Read Article

Conference: Revisioning Karma

ISSN 1076-9005
Volume 12, 2005

Papers from the JBE Online conference

on “Revisioning Karma”

 

Honorary Chairman and Convener: Dale Wright
Occidental College, Los Angeles

 

Critical Questions Towards a Naturalized Concept of Karma in Buddhism

Dale Wright
Occidental College

Groundwork for a Metaphysic of Buddhist Morals: A New Analysis of Puñña and Kusala, in Light of Sukka

Martin Adam
University of Victoria

Merit Transfer in Mahāyāna Buddhism

Barbra Clayton
Mt. Allison University

Reflections on Kant and Karma

Bradford Cokelet
Northwestern University

Karma, Rebirth, and Mental Causation

Christian Coseru
College of Charleston

Is the Buddhist Doctrine of Karma Cognitively Meaningful?

James Deitrick
University of Central Arkansas

Valuing Karma: A Critical Concept for Orienting Interdependence with Wisdom, Attentive Mastery and Moral Clarity

Peter Hershock
East-West Center

Karma, Rebirth, and the Problem of Evil

Whitley Kaufman
University of Massachusetts, Lowell

Karma, Character, and Consequentialism

Damien Keown
Goldsmiths College, University of London

Karma in the Later Texts of the Pāli Canon

Jessica Main
McGill University

Karma: Buddhism and the Phenomenology of the Ethical

Eric Nelson
University of Massachusetts, Lowell

Dark and Bright Karma: A New Reading

Abraham Velez
Georgetown University

The Reactionary Role of Karma in 20th Century Japan

Brian Victoria
University of Adelaide

Review: Western Psychology and Buddhist Practice

ISSN 1076-9005
Volume 12, 2005

Buddhist Practice on Western Ground. By Harvey B. Aronson. Preface by Huston Smith. Boston and London: Shambhala, 2004. 253 pages. Paperback. ISBN 1590300939.

Reviewed by Amos Yong

Read Article

Review: Tibetan Buddhist Monk’s Education

ISSN 1076-9005
Volume 12, 2005

The Sound of Two Hands Clapping: The Education of a Tibetan Buddhist Monk.By Georges B. J. Dreyfus. Berkeley, CA: University of California Press, 2003. 445 pages. ISBN: 0-520-23260-7.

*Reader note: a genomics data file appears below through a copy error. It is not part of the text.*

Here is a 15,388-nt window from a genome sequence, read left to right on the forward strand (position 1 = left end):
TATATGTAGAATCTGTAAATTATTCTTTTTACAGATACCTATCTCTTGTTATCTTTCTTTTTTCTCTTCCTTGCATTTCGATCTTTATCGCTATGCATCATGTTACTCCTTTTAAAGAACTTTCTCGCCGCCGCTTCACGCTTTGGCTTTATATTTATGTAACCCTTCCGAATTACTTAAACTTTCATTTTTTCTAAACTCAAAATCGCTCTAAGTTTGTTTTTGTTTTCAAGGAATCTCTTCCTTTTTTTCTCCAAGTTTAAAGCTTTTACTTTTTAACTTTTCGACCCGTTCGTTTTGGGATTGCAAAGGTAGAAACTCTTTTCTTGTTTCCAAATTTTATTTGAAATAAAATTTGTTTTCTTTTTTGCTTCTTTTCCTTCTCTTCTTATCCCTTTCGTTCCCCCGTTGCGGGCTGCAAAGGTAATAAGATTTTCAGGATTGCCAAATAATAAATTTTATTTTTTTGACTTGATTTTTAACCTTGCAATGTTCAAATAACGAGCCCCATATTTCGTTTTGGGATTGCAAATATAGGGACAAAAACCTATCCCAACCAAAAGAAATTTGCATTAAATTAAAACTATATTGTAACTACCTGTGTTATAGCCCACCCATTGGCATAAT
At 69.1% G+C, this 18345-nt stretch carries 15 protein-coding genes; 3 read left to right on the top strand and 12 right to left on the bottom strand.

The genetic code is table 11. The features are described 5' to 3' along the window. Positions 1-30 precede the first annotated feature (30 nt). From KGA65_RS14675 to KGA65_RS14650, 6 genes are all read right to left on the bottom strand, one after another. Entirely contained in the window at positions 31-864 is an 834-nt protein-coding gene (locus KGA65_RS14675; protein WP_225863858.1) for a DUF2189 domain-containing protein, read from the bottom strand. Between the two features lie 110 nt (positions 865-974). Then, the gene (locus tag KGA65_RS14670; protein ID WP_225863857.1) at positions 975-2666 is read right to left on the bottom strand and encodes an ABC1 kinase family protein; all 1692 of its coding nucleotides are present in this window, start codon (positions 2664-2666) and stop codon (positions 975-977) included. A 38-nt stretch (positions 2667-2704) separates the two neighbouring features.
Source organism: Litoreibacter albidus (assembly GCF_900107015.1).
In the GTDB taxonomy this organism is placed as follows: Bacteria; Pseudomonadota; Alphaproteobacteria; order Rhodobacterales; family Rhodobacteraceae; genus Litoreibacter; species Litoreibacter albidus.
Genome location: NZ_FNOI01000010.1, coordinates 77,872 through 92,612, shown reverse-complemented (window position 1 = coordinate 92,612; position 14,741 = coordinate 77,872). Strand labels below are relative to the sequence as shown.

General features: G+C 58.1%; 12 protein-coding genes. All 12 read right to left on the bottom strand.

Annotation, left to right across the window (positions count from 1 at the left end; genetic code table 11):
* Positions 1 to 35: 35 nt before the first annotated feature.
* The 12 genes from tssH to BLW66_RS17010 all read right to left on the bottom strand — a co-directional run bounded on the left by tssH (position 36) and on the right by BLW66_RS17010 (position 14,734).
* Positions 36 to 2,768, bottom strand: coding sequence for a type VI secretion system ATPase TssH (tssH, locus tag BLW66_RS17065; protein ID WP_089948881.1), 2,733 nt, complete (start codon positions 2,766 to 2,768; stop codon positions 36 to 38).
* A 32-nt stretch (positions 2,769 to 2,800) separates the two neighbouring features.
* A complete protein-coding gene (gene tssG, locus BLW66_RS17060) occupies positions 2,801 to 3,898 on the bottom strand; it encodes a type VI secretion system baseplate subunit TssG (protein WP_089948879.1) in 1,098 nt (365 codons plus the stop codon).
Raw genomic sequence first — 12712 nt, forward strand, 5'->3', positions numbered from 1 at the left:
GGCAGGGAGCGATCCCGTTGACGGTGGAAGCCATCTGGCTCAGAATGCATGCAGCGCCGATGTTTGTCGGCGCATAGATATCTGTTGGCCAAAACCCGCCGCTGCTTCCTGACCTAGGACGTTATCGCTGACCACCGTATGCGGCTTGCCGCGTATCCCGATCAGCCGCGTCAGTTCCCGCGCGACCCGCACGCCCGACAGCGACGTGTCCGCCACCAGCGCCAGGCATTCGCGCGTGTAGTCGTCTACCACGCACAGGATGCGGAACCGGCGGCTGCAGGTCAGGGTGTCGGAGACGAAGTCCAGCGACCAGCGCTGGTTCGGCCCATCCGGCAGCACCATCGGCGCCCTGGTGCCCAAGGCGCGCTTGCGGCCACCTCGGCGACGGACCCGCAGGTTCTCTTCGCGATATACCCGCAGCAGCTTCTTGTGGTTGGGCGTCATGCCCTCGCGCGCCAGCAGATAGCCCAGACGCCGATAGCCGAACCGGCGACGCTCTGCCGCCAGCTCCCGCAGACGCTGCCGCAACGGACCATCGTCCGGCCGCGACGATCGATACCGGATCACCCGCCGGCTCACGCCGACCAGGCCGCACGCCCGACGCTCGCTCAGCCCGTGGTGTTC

Reviewed by William Edelglass

Read article

Review: Religion, Identity and Difference

ISSN 1076-9005
Volume 12, 2005

Colors of the Robe: Religion, Identity and Difference By Ananda Abeysekara. Columbia: University of South Carolina Press, 2002. xvi + 271 pages. ISBN: 1570034672.

Reviewed by Joseph Walser

Read article

Review: Presenting Japanese Buddhism to the West

ISSN 1076-9005
Volume 12, 2005

Presenting Japanese Buddhism to the West: Orientalism, Occidentalism, and the Columbian Exposition. By Judith Snodgrass. London and Chapel Hill: University of North Carolina Press, 2003. 351 pages. ISBN: 0-8078-5458-1 (paperback); 0-8078-2785-1 (cloth).

Reviewed by Jason Ānanda Josephson

Read article

Review: Sōtō Zen in Tokugawa Japan

ISSN 1076-9005
Volume 12, 2005

The Other Side of Zen: A Social History of Sōtō Zen Buddhism in Tokugawa Japan.By Duncan Ryūken Williams. Princeton: Princeton University Press, 2005. xiv + 241 pages. ISBN: 0-691-11928-7.

Reviewed by Steven Heine

Read article

Review: Meditation on Good and Evil

ISSN 1076-9005
Volume 12, 2005

Living with the Devil: A Meditation on Good and Evil. By Stephen Batchelor. New York: Riverhead Books (Penguin Imprint). Pp. 224. ISBN 1573222763.

Reviewed by Michael Keating

Read article

Review: Buddhism and Animal Rights

ISSN 1076-9005
Volume 12, 2005

The Great Compassion: Buddhism and Animal Rights. By Norm Phelps. New York: Lantern Press, 2004. 208 pages. Paperback. ISBN 1590560698.

Reviewed by L. A. Kemmerer

Read article

Review: A Buddhist Social Theory

ISSN 1076-9005
Volume 12, 2005

The Great Awakening: A Buddhist Social Theory. By David R. Loy. Boston: Wisdom Publications, 2003. 228 pages. Paperback. ISBN 0861713664.

Reviewed by Dan Arnold

Read article

Review: Being a Buddhist Nun

ISSN 1076-9005
Volume 12, 2005

Being a Buddhist Nun: The Struggle for Enlightenment in the Himalayas. By Kim Gutschow. Cambridge, MA: Harvard University Press, 2004. 333 pages. Cloth. ISBN 0-674-01287-9.

Reviewed by Joanna Kirkpatrick

Read article

Review: Zen Environmental Ethics

ISSN 1076-9005
Volume 12, 2005

Zen Buddhism and Environmental Ethics. By Simon P. James. Hampshire, UK: Ashgate, 2004. 142 pages. ISBN: 0754613674.

Reviewed by Eric Sean Nelson

Read article

Review: New Studies in Engaged Buddhism

ISSN 1076-9005
Volume 12, 2005

Action Dharma: New Studies in Engaged Buddhism. Edited by Christopher Queen, Charles Prebish and Damien Keown. London: RoutledgeCurzon, 2003. 365 pages. ISBN 0-7007-1594-0 (paperback); 0-7007-1593-2 (cloth).

Reviewed by Alexander Soucy

Read article